Astronomers discover unique neutron star with unusual radio emissions


The discovery of a single neutron producing unusual radio signals in our Milky Way galaxy has puzzled astronomers. The neutron star emitted a strange flash or pulse 1,300 light-years away that lasted about 300 milliseconds. The flash looked like a neutron star emitting radios. However, the researchers say it was unlike anything they had observed before. They discovered several similar pulses occurring every seven seconds after a thorough study of the area. This was different from previous neutron star discoveries.

The researchers suspect their discovery could pave the way for a whole new class of stellar objects. Manisha Caleb, a senior lecturer at the University of Sydney, and her colleagues made the discovery while observing the Vela-X 1 region of the Milky Way, using the MeerKAT radio telescope in South Africa.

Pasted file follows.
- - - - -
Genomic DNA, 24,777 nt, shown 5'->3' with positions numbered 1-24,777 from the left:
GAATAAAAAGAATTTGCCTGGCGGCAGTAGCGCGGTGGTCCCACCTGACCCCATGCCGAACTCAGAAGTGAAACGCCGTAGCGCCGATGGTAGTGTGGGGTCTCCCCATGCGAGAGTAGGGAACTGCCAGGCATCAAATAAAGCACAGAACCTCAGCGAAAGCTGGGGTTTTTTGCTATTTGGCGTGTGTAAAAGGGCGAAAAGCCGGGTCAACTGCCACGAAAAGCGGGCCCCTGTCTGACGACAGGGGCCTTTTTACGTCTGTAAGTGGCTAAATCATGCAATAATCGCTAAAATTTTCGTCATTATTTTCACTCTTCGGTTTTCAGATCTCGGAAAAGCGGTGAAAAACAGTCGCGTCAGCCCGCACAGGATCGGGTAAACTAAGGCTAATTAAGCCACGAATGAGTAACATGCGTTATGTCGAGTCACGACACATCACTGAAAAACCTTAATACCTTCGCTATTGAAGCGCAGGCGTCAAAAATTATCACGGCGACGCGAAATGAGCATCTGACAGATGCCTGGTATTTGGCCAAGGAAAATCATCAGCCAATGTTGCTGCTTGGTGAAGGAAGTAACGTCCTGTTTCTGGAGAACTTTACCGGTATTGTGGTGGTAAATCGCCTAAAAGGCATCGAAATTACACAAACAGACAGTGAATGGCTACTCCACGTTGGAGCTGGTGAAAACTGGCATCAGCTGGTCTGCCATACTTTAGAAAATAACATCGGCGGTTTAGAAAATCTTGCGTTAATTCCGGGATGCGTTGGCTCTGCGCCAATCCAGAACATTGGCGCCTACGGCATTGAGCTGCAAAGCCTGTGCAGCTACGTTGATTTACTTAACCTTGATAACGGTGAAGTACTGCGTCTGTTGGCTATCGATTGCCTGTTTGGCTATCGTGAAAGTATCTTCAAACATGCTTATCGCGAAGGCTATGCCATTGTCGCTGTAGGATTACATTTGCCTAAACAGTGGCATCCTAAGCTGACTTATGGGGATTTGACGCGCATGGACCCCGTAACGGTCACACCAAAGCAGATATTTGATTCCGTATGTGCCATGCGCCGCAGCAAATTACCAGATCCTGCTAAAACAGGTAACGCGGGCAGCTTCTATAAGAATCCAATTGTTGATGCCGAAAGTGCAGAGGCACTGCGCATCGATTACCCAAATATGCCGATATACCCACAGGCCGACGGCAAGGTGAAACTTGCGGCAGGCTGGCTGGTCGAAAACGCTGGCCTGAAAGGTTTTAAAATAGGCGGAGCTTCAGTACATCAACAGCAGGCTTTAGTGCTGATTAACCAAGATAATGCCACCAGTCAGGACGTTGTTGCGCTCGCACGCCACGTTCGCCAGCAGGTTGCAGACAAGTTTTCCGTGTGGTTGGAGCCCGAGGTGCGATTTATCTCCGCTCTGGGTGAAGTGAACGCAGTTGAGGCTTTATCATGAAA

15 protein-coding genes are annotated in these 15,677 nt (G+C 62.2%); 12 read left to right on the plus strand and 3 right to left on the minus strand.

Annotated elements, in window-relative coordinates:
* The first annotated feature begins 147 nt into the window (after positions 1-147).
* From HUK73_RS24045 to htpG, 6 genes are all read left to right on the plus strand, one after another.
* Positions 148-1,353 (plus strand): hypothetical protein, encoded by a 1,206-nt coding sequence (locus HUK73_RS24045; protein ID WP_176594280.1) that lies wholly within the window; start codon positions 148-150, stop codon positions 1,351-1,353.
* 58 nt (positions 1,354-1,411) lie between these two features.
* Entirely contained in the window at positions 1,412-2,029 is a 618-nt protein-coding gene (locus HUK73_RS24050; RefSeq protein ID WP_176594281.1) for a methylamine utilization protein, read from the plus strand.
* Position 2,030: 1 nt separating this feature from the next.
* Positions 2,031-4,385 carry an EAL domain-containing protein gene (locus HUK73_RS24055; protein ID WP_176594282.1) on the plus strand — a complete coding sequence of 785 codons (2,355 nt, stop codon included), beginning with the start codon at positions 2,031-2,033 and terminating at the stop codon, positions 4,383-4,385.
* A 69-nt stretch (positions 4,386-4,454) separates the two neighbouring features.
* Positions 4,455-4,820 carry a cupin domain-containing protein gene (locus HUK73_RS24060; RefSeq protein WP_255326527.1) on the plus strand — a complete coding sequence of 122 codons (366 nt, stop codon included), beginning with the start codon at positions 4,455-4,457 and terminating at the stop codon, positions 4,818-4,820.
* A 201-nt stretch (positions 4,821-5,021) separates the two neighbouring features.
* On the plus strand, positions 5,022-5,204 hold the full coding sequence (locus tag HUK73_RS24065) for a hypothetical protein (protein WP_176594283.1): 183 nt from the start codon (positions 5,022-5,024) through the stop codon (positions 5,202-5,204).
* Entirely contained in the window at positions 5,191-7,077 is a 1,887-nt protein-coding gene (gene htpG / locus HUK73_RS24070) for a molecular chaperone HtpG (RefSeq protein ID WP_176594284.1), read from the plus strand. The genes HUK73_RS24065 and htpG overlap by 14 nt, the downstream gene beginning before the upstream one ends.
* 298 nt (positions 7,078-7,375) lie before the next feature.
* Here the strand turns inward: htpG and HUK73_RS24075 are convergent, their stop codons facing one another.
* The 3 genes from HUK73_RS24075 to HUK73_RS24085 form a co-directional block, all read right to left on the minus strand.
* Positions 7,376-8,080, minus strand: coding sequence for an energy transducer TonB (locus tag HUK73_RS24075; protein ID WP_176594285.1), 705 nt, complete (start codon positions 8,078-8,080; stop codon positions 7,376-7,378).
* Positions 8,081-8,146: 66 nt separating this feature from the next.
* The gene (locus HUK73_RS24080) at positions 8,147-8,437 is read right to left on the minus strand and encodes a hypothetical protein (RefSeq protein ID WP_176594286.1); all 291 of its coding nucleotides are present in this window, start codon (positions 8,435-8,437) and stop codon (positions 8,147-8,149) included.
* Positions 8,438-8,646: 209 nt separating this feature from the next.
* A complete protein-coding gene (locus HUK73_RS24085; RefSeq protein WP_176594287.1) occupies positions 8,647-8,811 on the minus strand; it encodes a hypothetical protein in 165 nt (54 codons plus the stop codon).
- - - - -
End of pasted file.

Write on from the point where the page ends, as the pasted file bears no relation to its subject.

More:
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Caleb described the discovery in a detailed article. Observation showed that the newly found object, named PSR J0941-4046, had some characteristics of a “pulsar” or even a “magnetar”.

Their findings were published in the journal Natural astronomy.

Pulsars are the dense remnants of massive stars that have imploded. They typically emit radio waves from their poles, which can be measured from Earth as the pulsars rotate. Due to the rotation, they appear as a periodically flashing beacon in the distance. A magnetar, on the other hand, has an ultra-strong magnetic field and releases large amounts of energy in the form of flares (X-rays and gamma-ray bursts).

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However, the researcher said the longest known rotation of a pulsar so far was 23.5 seconds – meaning they may have found a whole new class of radio-emitting objects.

Further analysis of the data revealed to researchers that PSR J0941-4046 is an unusual neutron star that rotates extremely slowly compared to other pulsars. The object is also unique because it resides in the “graveyard” of neutron stars – a region of space where astronomers do not expect to detect radio emissions.

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